The artwork in question features Christ Jesus in a variety of sexual poses, including one in which Jesus is engaged in oral sex with another man. In this image, the word “orgasm” appears beside Jesus' head. On display since September 11, it is part of an 82-print exhibit.
According to The Blaze, “The controversial piece is part of a 10-artist exhibit called, 'The Legend of Bud Shark and His Indelible Ink.' The lithograph showing the son of God engaged in a sexual act is called, 'The Misadventures of the Romantic Cannibals,' and was created by Stanford University professor Enrique Chagoya.”
Protestors demanded that the city council de-fund the museum as a result of the controversy, but the city council has asserted that the image “does not meet the criteria of public obscenity.”
Weasel Zippers reports, “Dozens of protestors gathered at the museum over the weekend to object to Chagoy's work, including Loveland Councilman Daryle Klassen, who failed to get the issue on the council agenda but said he'll keep pressing to have what he has called 'smut' and 'pornography' taken down.”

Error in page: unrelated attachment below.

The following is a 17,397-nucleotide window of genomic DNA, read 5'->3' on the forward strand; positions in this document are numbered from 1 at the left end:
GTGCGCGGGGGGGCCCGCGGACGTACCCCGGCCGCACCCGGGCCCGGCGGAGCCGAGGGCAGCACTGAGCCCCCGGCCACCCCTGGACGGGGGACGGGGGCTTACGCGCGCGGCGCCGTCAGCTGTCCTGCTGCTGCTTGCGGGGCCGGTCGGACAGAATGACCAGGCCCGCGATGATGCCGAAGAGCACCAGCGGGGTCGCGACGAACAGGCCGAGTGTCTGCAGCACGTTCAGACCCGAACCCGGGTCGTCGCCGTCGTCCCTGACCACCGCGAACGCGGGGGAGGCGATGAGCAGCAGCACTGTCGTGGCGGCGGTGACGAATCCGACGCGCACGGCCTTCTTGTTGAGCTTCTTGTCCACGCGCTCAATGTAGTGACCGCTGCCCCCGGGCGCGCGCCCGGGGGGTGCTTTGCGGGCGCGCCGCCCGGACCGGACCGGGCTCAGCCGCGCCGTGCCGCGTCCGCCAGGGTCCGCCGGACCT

City council member Donna Rice contends that the artwork is the antithesis of the “family-friendly” atmosphere that the “taxpayer-supporter, public museum” intended. “This is not something the community can be proud of.”
Gallery owner Linda King remarked, “It is visual profanity. It disgraces the God of all creation.”
Loveland Christians proclaim the exhibit to be “taxpayer-funded pornography." “We don't think our Savior should be put in those kind of poses,” remarks resident Steven Gregory. He adds, “I love art, but this isn't art.”
The Catholic League, a national advocacy group, demands a reaction from the governor to the publicly-funded artwork.
“We are writing to Governor Ritter and the Colorado state legislature asking them to justify the use of tax-supported dollars to fund anti-Christian hate speech,” President Bill Donahue wrote in a statement published on the Catholic League's website. “We just want to know how anti-religious programs can be funded with public monies.”